There are several changes that could be made to decrease the effect of implicit bias on sentencing decisions made by jurors. First, the IAT could be used during voir dire to eliminate potentially biased jurors. However this solution is often criticized for several reasons. Requiring all jurors take an IAT during voir dire could be time intensive and unrealistic. Furthermore, the IAT is not a perfect method for predicting future behavior, and some evidence suggests implicit biases can be overridden with education and motivation. Instead, some argue that the IAT could be used to serve to educate potential jurors about their implicit biases, rather than to eliminate biased jurors.

It has also been suggested that juror instructions should include a section on implicit bias in order to make jurors aware of how unconscious can play a role in decision making. Introducing a salience of racial bias may create motivation to override internal biases. Finally, exposure to counterstereotypical group members can decrease implicit biases. Therefore, further efforts to create diverse juries may naturally compensate for implicit biases.

Why Implicit Bias in Judges Matters

A recent study found that judges harbor the same kinds of implicit biases as others, and that these biases can affect their judgment and treatment of a defendant (Rachlinski et al, 2009).  A judge’s implicit bias toward a defendant can influence the judge’s decisions on setting bail and sentencing a defendant.  In bench trials, implicit bias may affect the judge’s factfinding, and even the determination of guilt or innocence. 

A judge’s implicit bias may influence the outcome of the trial in more subtle ways as well, such as rulings on objections and admissibility of evidence, and jury instructions.  At the appellate level, judges’ implicit bias may affect the determination of whether a defendant received a fair trial or sentence.

Implicit Bias in Setting Bail

Ian Ayres and Joel Waldfogel conducted a study that examined the effect of implicit bias on judges’ decisions in setting bail.  They concluded that judges routinely set bail at unjustifiably higher levels for black male defendants than for white male defendants.

Ayres and Waldfogel analyzed 1,118 arrests in New Haven, CT.  After controlling for eleven variables related to the severity of the offense, they found that judges on average set bail 35% higher for black male defendants than for their white male counterparts (Ayres & Waldfogel, 1994).

While this statistic is alarming in itself, it does not conclusively demonstrate an implicit bias in setting bail.  The purpose of bail is to deter a defendant from fleeing before trial.  Thus, judges decide at what level to set bail based on a defendant’s perceived flight risk.  It is therefore possible that there are other factors associated with race that indicate that a defendant presents a high flight risk.  For example, a black defendant may have fewer ties to the community, less stable employment, or lower socio-economic status (SES).  A judge basing the decision on setting bail on these factors would not necessarily indicate that the judge demonstrated implicit bias in making the decision.

To account for the influence of a defendant’s flight risk on the amount of bail, the researchers next analyzed the practice of bail bondsmen in the same sample.  Bail bondsmen conduct a business in which they post a defendant’s bond to the court to secure the defendant’s release.  The bondsmen charge the defendants a fee for doing so, usually a specified percentage of the amount of the bond.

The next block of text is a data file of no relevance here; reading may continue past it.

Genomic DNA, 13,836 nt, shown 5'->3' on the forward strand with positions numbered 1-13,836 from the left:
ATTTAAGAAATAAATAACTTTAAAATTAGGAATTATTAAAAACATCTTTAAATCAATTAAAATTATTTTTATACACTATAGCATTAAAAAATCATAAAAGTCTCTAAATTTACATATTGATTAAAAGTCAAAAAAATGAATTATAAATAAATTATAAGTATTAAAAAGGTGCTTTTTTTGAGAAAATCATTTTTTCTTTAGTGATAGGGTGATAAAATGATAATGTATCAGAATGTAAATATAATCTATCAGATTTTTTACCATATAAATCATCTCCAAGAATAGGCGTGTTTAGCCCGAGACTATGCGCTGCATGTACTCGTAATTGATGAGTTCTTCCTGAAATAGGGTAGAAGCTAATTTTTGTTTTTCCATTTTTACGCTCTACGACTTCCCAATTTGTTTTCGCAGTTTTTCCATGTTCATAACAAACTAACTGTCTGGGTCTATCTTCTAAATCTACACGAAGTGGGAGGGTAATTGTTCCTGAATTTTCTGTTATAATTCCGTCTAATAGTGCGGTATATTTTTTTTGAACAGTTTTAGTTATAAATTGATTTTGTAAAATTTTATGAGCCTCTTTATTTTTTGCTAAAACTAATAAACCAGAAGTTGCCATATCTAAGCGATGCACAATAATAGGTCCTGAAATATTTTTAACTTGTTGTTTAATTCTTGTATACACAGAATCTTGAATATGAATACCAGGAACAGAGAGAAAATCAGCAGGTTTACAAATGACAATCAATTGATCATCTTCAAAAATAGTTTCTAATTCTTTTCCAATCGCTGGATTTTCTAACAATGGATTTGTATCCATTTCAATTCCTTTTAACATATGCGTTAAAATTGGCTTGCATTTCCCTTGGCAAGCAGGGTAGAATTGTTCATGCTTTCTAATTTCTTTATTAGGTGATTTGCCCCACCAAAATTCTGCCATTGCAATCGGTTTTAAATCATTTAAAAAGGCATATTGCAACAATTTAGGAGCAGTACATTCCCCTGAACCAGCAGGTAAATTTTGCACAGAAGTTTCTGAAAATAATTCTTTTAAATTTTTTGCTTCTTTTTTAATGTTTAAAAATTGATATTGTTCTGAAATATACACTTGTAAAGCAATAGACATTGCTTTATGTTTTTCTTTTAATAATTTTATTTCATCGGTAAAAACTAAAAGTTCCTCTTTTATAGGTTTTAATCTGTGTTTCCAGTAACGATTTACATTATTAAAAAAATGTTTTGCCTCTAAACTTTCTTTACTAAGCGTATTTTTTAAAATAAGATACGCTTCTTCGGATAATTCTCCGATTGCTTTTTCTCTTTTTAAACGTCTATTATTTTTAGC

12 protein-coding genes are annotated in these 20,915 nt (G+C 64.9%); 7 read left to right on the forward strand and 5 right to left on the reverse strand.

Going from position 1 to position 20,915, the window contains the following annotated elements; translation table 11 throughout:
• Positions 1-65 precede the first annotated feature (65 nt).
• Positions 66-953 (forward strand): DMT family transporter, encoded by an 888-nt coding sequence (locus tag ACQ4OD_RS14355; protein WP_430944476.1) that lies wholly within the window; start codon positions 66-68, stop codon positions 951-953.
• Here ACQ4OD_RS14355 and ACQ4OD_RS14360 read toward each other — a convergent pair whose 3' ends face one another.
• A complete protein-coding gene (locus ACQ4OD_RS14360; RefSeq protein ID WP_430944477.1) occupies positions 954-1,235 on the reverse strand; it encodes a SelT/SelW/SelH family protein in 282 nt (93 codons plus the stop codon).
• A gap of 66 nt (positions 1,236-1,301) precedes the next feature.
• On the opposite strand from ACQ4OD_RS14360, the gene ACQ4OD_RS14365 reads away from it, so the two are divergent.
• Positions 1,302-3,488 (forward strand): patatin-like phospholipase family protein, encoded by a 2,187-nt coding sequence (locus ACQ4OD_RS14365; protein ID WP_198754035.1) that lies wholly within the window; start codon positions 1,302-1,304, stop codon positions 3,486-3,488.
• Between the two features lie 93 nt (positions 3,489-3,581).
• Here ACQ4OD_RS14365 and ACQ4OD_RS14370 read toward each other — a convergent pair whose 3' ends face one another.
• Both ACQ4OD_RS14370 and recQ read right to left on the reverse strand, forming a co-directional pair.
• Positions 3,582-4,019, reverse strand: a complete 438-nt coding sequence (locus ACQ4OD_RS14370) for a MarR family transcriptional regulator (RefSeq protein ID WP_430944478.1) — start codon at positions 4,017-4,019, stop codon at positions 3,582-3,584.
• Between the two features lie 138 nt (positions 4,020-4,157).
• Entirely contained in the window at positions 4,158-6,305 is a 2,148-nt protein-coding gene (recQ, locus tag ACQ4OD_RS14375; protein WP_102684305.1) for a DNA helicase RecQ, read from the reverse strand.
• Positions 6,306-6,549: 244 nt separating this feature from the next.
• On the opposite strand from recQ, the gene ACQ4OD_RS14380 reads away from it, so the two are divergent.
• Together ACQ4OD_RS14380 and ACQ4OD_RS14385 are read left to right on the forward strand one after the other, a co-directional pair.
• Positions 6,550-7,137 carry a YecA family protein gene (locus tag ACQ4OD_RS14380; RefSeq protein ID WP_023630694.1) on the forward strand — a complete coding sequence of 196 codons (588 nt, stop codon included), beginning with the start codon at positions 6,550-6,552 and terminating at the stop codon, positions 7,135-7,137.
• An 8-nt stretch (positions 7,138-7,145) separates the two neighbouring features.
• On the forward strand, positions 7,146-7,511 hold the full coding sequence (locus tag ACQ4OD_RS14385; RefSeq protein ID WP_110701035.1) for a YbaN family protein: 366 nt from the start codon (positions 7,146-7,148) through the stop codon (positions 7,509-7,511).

The bondsmen thus act as an insurer that the defendant will not flee while released.  Therefore, the rate that the bondsmen charge the defendants is typically based on the defendant’s perceived flight risk.  For example, if a defendant’s bail was set at $10,000, and the defendant presented a 10% flight risk, the bondsman would charge a fee of $1,000 for posting the bond.

The researchers found that, in the sample, bail bondsmen charged a 19% lower rate for black male defendants than their white male counterparts.  These data indicate that while judges set bail 35% higher for black male defendants than for their white male counterparts, this higher rate was unjustified by the defendants’ flight risk.  These data present evidence of possible implicit racial bias in judicial decision-making.

Implicit Bias in Sentencing

Numerous studies also demonstrate the effect of implicit bias on sentencing.  For example, black defendants are disproportionately subject to the death penalty (Mustard, 2001). 

Additionally, in one of the most comprehensive studies of judicial sentencing, David Mustard examined 77,236 federal offenders sentenced under the Sentencing Reform Act of 1984 (SRA).  The SRA was intended to eliminate sentencing disparities based on race, ethnicity, gender, and income.  However, after controlling for offense type, severity, criminal history, and other criminological variables, blacks, Hispanics, and other racial minorities received 12% longer sentences than white defendants (Mustard, 2001).

Mustard also examined the effect of various SES-related variables on sentencing, such as income and education, factors that are highly correlated with race.  Although these factors are not supposed to have an effect on sentencing, Mustard found that lower income and lower levels of education were significantly correlated with longer sentences.  Other studies, through the use of IAT, confirmed the presence of what Ninth Circuit Chief Judge Kozinski referred to as the "unconscious cultural elitism" of judges (Neitz, 2013).